I sat on this uncrowded bus from Northern Italy to Venice for about 3 hours. I looked out my window nearly the whole trip, and was completely mesmerized by the view. I kept thinking “Is this real life? This view is completely jaw dropping.” I spent nearly 2 months in the mountains of Northern Italy living, breathing, and eating like an Italian. And most of all, singing! The experience was absolutely life altering. While I sat on the bus inspired by the miraculous view, I kept thinking about what music means to me, what it takes to be a musician…This is what I came up with:
“Music saved my life and damned me to hell. As I further pursued my passion for music, I opened my heart up to the emotions, the passion and the desires that the music and lyrics convey. With doing so, I felt the deep emotions. Those emotions I now feel on a daily basis, which has saved my life, however in my lowest of moments, has damned me to feel such despair. Being a performer has probably been the hardest thing I’ve ever had to do in my life. Your audience expects you to be a character. However, what the audience fails to consider is while portraying this character you, as the actor, must feel as the character feels. As you do this, the actor embodies the emotions, and typically pulling memories from their own life. These feelings, emotions, experiences are private and sacred to each performer. What the audience sees is a character in its truest form. What a performer sees is a vulnerability so strong, a raw emotion, a stark naked performer revealing their own soul through eyes of another identity. That is when a performer is in their true and purest form. It’s terrifying, and exhilarating. It’s what makes performing so difficult, but very rewarding.”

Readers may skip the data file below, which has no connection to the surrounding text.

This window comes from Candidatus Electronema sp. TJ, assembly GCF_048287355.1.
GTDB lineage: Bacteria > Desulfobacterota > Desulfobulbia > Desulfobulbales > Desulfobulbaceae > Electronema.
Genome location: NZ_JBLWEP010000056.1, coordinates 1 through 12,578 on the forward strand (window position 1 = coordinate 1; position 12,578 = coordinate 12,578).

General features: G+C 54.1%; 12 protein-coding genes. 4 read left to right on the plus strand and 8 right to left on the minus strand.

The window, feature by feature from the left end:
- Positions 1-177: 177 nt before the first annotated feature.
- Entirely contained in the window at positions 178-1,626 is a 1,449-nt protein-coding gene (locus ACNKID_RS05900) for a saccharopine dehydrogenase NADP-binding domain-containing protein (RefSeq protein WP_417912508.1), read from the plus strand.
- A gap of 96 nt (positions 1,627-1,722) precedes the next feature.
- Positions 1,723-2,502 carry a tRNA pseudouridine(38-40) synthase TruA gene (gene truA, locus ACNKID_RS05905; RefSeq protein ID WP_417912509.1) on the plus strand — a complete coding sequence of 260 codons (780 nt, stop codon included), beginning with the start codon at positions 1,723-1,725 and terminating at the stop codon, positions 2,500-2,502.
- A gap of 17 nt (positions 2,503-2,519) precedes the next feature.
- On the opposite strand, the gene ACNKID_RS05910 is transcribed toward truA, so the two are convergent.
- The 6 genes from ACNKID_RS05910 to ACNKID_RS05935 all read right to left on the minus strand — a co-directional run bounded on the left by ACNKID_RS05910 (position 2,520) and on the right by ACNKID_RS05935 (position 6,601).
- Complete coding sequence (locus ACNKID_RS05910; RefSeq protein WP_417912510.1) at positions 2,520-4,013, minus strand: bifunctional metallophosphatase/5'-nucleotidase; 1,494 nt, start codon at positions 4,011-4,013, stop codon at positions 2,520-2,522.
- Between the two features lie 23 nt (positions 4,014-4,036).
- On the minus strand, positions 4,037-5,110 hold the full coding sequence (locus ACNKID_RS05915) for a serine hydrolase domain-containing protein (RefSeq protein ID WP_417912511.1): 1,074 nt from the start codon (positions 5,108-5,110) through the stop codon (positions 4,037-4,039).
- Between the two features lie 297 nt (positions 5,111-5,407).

Music is a powerful, magical concept that can open up the eyes of the world. It breaks down all the walls of expectation, safety and utilitarian ideas, and opens your soul.
Here I’d like to tell my readers to never, ever let the music die.